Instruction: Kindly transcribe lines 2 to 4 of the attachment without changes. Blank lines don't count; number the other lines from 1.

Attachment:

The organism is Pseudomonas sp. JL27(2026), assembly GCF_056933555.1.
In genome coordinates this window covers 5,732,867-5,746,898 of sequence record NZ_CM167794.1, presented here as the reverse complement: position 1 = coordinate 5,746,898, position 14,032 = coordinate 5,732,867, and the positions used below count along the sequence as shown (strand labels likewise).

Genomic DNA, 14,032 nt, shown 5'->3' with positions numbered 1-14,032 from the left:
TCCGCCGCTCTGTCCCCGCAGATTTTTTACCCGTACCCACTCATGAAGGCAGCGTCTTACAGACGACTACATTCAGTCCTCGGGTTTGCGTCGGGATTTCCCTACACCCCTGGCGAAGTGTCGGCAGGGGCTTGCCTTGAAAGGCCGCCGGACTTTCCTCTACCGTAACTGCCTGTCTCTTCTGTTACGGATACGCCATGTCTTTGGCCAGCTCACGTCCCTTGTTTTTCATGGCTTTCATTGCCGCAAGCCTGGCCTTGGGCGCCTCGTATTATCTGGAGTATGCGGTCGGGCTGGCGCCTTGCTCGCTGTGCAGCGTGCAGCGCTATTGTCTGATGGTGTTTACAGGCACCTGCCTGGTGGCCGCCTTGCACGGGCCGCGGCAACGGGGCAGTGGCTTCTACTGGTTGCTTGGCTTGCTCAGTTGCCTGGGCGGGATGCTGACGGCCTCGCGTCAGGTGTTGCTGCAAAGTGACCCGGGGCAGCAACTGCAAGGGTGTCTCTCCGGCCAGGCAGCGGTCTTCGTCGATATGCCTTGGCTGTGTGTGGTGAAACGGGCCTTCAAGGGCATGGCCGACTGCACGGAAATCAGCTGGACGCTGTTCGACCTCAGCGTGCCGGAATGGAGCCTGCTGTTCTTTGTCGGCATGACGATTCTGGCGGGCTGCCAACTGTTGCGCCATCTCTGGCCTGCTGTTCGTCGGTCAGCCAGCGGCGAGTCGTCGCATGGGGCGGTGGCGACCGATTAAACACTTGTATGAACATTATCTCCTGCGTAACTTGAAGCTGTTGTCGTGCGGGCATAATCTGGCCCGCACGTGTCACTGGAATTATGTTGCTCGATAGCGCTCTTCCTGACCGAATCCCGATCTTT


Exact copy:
In genome coordinates this window covers 5,732,867-5,746,898 of sequence record NZ_CM167794.1, presented here as the reverse complement: position 1 = coordinate 5,746,898, position 14,032 = coordinate 5,732,867, and the positions used below count along the sequence as shown (strand labels likewise).

Genomic DNA, 14,032 nt, shown 5'->3' with positions numbered 1-14,032 from the left:
TCCGCCGCTCTGTCCCCGCAGATTTTTTACCCGTACCCACTCATGAAGGCAGCGTCTTACAGACGACTACATTCAGTCCTCGGGTTTGCGTCGGGATTTCCCTACACCCCTGGCGAAGTGTCGGCAGGGGCTTGCCTTGAAAGGCCGCCGGACTTTCCTCTACCGTAACTGCCTGTCTCTTCTGTTACGGATACGCCATGTCTTTGGCCAGCTCACGTCCCTTGTTTTTCATGGCTTTCATTGCCGCAAGCCTGGCCTTGGGCGCCTCGTATTATCTGGAGTATGCGGTCGGGCTGGCGCCTTGCTCGCTGTGCAGCGTGCAGCGCTATTGTCTGATGGTGTTTACAGGCACCTGCCTGGTGGCCGCCTTGCACGGGCCGCGGCAACGGGGCAGTGGCTTCTACTGGTTGCTTGGCTTGCTCAGTTGCCTGGGCGGGATGCTGACGGCCTCGCGTCAGGTGTTGCTGCAAAGTGACCCGGGGCAGCAACTGCAAGGGTGTCTCTCCGGCCAGGCAGCGGTCTTCGTCGATATGCCTTGGCTGTGTGTGGTGAAACGGGCCTTCAAGGGCATGGCCGACTGCACGGAAATCAGCTGGACGCTGTTCGACCTCAGCGTGCCGGAATGGAGCCTGCTGTTCTTTGTCGGCATGACGATTCTGGCGGGCTGCCAACTGTTGCGCCATCTCTGGCCTGCTGTTCGTCGGTCAGCCAGCGGCGAGTCGTCGCATGGGGCGGTGGCGACCGATTAAACACTTGTATGAACATTATCTCCTGCGTAACTTGAAGCTGTTGTCGTGCGGGCATAATCTGGCCCGCACGTGTCACTGGAATTATGTTGCTCGATAGCGCTCTTCCTGACCGAATCCCGATCTTT